Top 5 Hidden Workplace Safety Issues
Workplaces are full of safety hazards. Some are obvious, such as heavy machinery. Others may not be so obvious, such as poor desk placement or bad lighting. A truly safe workplace is not just free of obvious safety hazards but is also free of hidden ones. Here are five often-overlooked workplace safety hazards to look out for.
Office jobs have the reputation of being safe and “cushy” contrasted with more hands-on occupations. An office presents its own safety hazards, however. The most overlooked of these dangers is the ergonomics of office equipment and furniture. In general its equipment design has little concern for the human body.
Desks are often too high or too low. The computer mouse often requires unnecessarily firm button pressing. And keyboards are designed for right-angled bodies that simply don’t exist. Making things worse, the average office worker gets far too little exercise, sitting in the same position for hours on end. All of these conditions make repetitive stress injuries (RSIs) a major risk for many office jobs. To keep its employees safe, all offices should adhere to ergonomic standards for equipment and furniture. Managers should also not penalize employees for stretching and move around.
In many restaurants, the use of knives is expected. The need for knives is so universal that it’s often overlooked how dangerous they actually are. A knife accident can easily result in a severed fingertip. But seldom is proper knife training given. Compounding the problem, knives are often kept too dull, and stored and washed improperly.
To prevent injury, proper training is essential. Knives should be washed by hand, and put away when not in use. They should never be stored loose in a drawer or container. Cutting gloves can protect hands and should be worn when possible. Remember: a kitchen knife can never be completely safe. Employees should always be aware of potential dangers.
Lighting is another often overlooked factor in workplace safety. All too often, management believes that simply having lights — any lights — is safe enough. But having lights doesn’t necessarily mean having adequate lighting. Insufficient lighting can be dangerous. It can lead to eye strain; it can also lead to tripping, falling, and damaged equipment or merchandise.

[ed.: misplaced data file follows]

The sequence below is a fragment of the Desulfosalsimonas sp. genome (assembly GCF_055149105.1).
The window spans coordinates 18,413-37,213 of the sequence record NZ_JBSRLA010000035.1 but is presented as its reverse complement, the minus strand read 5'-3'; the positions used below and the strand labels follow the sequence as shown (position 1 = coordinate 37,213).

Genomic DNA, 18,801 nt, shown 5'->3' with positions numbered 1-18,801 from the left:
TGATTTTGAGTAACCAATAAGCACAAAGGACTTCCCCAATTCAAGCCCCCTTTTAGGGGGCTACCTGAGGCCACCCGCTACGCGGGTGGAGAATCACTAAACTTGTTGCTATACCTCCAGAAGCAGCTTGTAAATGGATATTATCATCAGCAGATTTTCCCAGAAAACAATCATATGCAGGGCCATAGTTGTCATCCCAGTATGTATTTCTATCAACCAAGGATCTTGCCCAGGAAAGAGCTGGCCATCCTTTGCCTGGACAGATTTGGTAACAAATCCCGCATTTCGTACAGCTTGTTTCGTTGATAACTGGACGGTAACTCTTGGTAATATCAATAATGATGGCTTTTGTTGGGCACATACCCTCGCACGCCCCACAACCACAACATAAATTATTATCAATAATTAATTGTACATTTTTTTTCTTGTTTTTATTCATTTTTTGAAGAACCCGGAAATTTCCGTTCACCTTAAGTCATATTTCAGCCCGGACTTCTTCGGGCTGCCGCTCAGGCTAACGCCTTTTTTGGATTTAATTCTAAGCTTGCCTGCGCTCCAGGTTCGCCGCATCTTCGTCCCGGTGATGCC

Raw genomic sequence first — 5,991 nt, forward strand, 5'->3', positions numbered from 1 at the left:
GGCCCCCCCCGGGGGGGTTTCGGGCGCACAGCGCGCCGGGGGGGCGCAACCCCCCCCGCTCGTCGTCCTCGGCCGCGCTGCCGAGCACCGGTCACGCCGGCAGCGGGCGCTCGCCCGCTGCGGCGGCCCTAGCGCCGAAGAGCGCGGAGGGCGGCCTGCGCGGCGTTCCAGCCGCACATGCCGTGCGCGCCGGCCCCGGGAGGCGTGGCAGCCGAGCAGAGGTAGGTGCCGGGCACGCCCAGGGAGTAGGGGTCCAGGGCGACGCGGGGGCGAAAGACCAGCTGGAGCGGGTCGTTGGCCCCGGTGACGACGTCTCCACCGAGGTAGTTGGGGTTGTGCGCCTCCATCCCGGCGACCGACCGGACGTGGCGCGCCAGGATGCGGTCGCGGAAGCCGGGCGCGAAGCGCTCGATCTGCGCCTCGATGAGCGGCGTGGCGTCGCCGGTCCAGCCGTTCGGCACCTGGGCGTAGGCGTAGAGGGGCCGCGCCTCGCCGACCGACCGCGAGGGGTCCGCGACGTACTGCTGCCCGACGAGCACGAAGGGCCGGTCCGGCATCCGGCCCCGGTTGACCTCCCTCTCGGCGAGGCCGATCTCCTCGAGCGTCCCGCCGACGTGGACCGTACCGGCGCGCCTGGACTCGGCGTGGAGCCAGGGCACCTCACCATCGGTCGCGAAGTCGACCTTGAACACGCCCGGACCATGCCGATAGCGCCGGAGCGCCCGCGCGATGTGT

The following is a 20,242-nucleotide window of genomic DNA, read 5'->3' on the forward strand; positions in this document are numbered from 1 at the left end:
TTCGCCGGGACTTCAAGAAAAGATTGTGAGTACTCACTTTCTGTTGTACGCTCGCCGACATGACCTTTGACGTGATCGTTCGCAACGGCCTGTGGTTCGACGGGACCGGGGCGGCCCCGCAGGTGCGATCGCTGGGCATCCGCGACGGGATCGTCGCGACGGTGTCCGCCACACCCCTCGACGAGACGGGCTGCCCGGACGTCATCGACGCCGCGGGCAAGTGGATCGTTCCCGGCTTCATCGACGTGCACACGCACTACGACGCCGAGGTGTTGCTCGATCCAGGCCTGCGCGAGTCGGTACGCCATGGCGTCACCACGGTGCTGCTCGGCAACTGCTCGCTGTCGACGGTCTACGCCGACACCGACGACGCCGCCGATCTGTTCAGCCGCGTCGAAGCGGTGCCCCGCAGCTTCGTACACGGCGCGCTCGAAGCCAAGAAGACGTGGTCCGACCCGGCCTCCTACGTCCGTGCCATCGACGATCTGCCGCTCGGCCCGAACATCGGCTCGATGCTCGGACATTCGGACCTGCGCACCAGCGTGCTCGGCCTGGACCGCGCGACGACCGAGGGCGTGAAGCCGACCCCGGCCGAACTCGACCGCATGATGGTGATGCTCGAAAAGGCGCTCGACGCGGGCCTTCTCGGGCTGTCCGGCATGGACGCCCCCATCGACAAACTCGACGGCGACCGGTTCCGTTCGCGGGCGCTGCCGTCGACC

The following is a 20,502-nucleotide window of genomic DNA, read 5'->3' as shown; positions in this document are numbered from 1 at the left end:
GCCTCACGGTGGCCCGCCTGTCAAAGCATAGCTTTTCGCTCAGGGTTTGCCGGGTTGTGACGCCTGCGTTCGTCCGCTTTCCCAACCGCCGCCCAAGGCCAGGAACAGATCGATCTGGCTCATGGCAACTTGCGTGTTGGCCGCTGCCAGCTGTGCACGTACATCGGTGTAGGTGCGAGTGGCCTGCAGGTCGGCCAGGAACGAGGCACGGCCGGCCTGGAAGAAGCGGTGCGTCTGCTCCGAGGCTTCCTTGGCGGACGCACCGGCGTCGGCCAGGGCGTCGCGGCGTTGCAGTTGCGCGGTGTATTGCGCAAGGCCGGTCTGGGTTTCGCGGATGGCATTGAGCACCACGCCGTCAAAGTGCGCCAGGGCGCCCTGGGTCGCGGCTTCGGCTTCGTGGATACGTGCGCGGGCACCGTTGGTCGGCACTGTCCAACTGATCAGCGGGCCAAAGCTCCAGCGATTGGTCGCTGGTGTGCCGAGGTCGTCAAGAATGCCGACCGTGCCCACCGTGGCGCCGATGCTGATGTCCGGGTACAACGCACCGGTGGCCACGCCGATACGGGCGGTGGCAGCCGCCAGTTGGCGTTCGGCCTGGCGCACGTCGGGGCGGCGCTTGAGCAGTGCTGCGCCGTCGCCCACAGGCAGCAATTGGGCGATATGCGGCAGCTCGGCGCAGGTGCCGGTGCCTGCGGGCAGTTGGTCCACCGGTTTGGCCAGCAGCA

Fortunately, it’s straightforward to improve lighting conditions. Simple solutions can include providing portable lighting units, installing table- and desk-mounted lamps, and making more use of natural lighting.
Workers who lift heavy loads frequently often know proper lifting habits well. However, the same cannot be said for all employees. Some employees only rarely lift heavy objects. These employees may be greatly at risk when carrying boxes, large packages, or office equipment. In many situations it is wisest to allow only employees experienced in heavy lifting to perform such tasks. In other situations, periodic training for all personnel is the best option.
Stairs, though present in nearly every multi-story building, can pose a significant safety hazard to any employee. In general, employees do not think before ascending or descending stairs, and they may not even look before stepping. So it is vital that extra care be taken to draw attention to the stairs. That means making sure there is adequate lighting. It may also mean placing brightly-colored, textured tape or other material on the edge of each step. Employees should be encouraged to look before stepping, and they should be encouraged to use the elevator instead of the stairs when carrying heavy objects.
Editor’s Note: Keith Arnold is a professional blogger that provides an insight on career topics. He writes for BestDriverJobs.com, where you can find listings for local truck driving jobs and owner operator trucking jobs.
Image credit: Visa’s Russia Office